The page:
At this point, merely withdrawing the threats is not enough.  Chancellor Katehi should clearly and unambiguously affirm Prof. Wilkes' right to speak his mind, and she should also punish the Executive Associate Dean, the university counsel, and any other administrators who have been involved in this outrageous assault on free speech and academic freedom.  Otherwise they or others might very well just do it again, the next time they read an Op-Ed piece that annoys them.

The perfect hamburger, spoiled

20 years ago, we cooked hamburgers the way we liked them.  If you wanted your burger medium rare, well, good for you.  A thick, juicy burger, seared on the outside and just a bit pink on the inside, was the centerpiece of any good summer cookout. That was a more innocent time.

In 1993, a deadly outbreak of E. coli infections hit the northwestern U.S., sickening hundreds of people and killing four children.  The outbreak was traced to undercooked ground beef from a hamburger chain called Jack in the Box.

Fortunately, we live in a highly educated, advanced society, where the citizenry understands that its health depends on having bacteria-free food.  The unsanitary conditions that allowed E. coli to enter the food supply, including assembly-line slaughterhouse practices, were quickly halted.  New government regulations assured that any factory that shipped contaminated beef would be shut down.  Inexpensive, accurate DNA testing now detects almost all bacteria at a neglible cost.  Food-borne outbreaks of bacterial infections have been rare ever since.

Ha ha ha ha ha!  Just kidding!  Of course we can't have government regulators getting in the way of efficient food manufacturing!  Consumers ought to know that it's their fault if they get sick.  We must cook our burgers until they're as sterile as a Martian landscape.  That's simply the trade-off we must make to have such cheap food these days.

It's not that we don't check for any bacteria at all.  In fact, the U.S. Department of Agriculture recently announced that it would begin testing beef for six different deadly strains of E. coli.  Until now, it has only tested for the O157:H7 strain, which was behind the 1993 outbreak.  I guess this is progress.  However, the USDA will not be testing for salmonella bacteria or for any other nasty microbes.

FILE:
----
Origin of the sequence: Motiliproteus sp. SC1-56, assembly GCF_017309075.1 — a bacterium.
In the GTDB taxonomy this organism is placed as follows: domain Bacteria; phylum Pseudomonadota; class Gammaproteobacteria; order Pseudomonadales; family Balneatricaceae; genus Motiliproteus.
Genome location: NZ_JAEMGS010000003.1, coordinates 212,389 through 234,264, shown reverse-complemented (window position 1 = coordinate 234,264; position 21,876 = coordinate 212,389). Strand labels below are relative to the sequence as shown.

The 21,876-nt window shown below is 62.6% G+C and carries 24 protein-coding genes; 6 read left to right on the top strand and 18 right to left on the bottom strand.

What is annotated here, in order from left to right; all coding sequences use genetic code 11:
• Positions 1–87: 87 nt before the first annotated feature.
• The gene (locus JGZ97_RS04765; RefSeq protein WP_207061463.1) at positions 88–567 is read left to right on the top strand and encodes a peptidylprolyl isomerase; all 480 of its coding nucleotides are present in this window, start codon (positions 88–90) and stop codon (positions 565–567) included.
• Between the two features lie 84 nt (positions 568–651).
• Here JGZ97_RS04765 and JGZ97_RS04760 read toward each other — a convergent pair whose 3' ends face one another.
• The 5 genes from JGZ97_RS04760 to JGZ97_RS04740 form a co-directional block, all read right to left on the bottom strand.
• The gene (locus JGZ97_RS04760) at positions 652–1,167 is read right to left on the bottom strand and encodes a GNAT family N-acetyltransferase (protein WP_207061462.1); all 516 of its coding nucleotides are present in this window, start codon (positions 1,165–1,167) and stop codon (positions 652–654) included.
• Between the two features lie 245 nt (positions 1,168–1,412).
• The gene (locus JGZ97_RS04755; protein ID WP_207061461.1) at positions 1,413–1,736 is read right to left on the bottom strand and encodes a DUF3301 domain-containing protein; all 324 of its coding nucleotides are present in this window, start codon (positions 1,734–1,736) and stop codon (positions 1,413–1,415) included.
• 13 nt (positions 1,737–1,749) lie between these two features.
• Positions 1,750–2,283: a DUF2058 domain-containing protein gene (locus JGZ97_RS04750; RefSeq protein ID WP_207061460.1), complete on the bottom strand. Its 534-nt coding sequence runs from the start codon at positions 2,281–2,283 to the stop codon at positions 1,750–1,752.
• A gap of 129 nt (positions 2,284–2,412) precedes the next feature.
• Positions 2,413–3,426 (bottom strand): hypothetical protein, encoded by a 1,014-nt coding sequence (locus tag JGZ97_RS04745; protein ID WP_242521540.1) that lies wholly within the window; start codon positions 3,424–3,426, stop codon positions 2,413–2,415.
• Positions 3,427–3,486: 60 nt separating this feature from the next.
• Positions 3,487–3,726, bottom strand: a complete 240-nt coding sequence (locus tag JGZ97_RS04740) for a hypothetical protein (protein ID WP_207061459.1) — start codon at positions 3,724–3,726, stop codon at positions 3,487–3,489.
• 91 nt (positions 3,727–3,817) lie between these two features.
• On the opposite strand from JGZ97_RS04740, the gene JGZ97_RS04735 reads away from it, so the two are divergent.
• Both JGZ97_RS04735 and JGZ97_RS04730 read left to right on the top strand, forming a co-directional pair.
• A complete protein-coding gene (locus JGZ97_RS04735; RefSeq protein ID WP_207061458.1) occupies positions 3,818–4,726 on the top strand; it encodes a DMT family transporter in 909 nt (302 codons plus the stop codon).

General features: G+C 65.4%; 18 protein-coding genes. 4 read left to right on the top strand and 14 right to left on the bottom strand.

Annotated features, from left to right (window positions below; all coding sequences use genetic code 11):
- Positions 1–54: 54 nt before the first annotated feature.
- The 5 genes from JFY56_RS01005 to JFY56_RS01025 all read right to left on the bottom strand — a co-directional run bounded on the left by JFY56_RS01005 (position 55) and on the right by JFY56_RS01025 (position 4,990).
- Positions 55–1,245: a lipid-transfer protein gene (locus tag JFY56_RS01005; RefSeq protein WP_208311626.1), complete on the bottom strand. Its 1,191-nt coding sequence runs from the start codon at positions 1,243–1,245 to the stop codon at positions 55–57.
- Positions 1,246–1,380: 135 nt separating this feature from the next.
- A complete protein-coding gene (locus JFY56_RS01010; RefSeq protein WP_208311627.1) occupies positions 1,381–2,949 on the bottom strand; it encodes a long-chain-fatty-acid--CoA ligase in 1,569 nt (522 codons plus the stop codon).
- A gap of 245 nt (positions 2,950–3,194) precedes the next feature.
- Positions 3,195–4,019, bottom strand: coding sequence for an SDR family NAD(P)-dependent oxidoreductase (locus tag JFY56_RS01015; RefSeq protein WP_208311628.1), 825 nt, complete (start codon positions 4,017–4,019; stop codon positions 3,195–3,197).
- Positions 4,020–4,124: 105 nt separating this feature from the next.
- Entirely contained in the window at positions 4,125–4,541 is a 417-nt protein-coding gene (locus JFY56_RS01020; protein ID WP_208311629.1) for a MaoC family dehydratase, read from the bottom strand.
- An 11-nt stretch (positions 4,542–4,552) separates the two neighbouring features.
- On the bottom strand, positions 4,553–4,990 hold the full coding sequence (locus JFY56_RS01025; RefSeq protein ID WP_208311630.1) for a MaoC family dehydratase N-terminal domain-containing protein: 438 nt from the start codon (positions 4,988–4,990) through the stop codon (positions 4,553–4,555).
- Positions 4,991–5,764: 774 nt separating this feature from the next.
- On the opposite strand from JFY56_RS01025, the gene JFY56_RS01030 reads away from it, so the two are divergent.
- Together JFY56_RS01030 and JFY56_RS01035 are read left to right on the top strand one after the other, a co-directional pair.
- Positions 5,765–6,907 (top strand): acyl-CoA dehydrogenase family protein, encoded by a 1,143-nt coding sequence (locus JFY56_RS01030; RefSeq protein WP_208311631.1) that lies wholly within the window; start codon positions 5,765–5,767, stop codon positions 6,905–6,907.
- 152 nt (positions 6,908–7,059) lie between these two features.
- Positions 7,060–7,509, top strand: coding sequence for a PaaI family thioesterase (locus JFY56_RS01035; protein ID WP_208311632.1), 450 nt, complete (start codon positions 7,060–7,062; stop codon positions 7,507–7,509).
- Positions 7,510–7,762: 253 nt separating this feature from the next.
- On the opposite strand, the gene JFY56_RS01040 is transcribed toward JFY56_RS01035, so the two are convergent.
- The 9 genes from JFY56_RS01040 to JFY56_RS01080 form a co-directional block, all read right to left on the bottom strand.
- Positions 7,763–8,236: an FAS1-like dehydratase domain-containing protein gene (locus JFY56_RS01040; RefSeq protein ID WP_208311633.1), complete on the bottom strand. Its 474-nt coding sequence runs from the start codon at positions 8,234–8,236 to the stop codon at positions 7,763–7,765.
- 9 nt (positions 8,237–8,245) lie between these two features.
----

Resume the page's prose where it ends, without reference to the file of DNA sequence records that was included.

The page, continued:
The beef industry is opposed to any efforts by the government to test its products for bacteria.  For many years now, it has been remarkably successful, through lobbying efforts in Congress and through lawsuits, at rendering the USDA powerless.  As one example: twelve years ago the USDA tried to shut down a beef plant in Texas that failed its salmonella tests.  The beef industry challenged the USDA in court and won, and the USDA still doesn't have the power to shut down a plant for salmonella contamination.

We have the technology to detect all the bacteria that keep turning up in beef and chicken.  DNA testing technology has gotten much faster, cheaper, and more accurate in the 20 years since the Jack-in-the-Box outbreak, but we still don't use it on our food.  The meat industry won't say why it opposes DNA tests for contamination, but no one knows how consumers might react if they knew how much bacteria was really in their meat.

The USDA does test for E. coli O157:H7.  In the first half of this year, it tested 6,427 beef samples.  Out of those, 470 (7%) tested positive, which is pretty startling, considering that this is just one strain out of six known to be deadly to humans, and considering that we've known about this one since 1993.

(Chicken, by the way, has similar problems, with most raw chicken (organic or not) being contaminated by salmonella or campylobacter bacteria.  It helps that no one likes chicken cooked rare.)

Where does all this bacteria comes from, anyway? You may already know the answer: poo.  Beef and chicken production facilities aren't very good at keeping the (ahem) waste material separated from the meat.  Changing the way our beef is produced would cost more, undoubtedly. But is it unreasonable to ask a food producer to deliver safe food?

Luckily, if you cook meat long enough, it can't hurt you.  It might not taste as good, but hey, we all make compromises.  So broil those burgers through and through, and if they're a bit dry, well, that's what ketchup is for.